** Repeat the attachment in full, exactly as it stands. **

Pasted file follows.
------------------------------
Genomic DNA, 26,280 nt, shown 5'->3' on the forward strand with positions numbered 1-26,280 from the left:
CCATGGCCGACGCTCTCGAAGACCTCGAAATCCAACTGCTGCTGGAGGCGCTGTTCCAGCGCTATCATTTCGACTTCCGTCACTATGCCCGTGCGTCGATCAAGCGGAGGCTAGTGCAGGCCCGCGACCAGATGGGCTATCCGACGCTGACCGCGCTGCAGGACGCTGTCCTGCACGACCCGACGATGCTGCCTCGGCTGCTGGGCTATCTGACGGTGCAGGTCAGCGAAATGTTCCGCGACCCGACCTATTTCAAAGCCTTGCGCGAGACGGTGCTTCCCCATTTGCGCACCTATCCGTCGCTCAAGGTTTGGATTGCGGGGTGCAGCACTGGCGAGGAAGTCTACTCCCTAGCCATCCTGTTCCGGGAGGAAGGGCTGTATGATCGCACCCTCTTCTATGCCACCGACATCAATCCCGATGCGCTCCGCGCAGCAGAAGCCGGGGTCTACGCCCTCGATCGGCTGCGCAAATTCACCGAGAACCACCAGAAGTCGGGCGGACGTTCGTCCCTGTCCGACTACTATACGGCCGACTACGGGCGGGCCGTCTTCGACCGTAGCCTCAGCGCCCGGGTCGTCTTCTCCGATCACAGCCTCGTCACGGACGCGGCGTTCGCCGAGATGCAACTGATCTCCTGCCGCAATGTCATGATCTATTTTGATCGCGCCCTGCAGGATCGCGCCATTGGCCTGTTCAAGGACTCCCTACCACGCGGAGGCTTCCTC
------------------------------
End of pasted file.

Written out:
Genomic DNA, 26,280 nt, shown 5'->3' on the forward strand with positions numbered 1-26,280 from the left:
CCATGGCCGACGCTCTCGAAGACCTCGAAATCCAACTGCTGCTGGAGGCGCTGTTCCAGCGCTATCATTTCGACTTCCGTCACTATGCCCGTGCGTCGATCAAGCGGAGGCTAGTGCAGGCCCGCGACCAGATGGGCTATCCGACGCTGACCGCGCTGCAGGACGCTGTCCTGCACGACCCGACGATGCTGCCTCGGCTGCTGGGCTATCTGACGGTGCAGGTCAGCGAAATGTTCCGCGACCCGACCTATTTCAAAGCCTTGCGCGAGACGGTGCTTCCCCATTTGCGCACCTATCCGTCGCTCAAGGTTTGGATTGCGGGGTGCAGCACTGGCGAGGAAGTCTACTCCCTAGCCATCCTGTTCCGGGAGGAAGGGCTGTATGATCGCACCCTCTTCTATGCCACCGACATCAATCCCGATGCGCTCCGCGCAGCAGAAGCCGGGGTCTACGCCCTCGATCGGCTGCGCAAATTCACCGAGAACCACCAGAAGTCGGGCGGACGTTCGTCCCTGTCCGACTACTATACGGCCGACTACGGGCGGGCCGTCTTCGACCGTAGCCTCAGCGCCCGGGTCGTCTTCTCCGATCACAGCCTCGTCACGGACGCGGCGTTCGCCGAGATGCAACTGATCTCCTGCCGCAATGTCATGATCTATTTTGATCGCGCCCTGCAGGATCGCGCCATTGGCCTGTTCAAGGACTCCCTACCACGCGGAGGCTTCCTC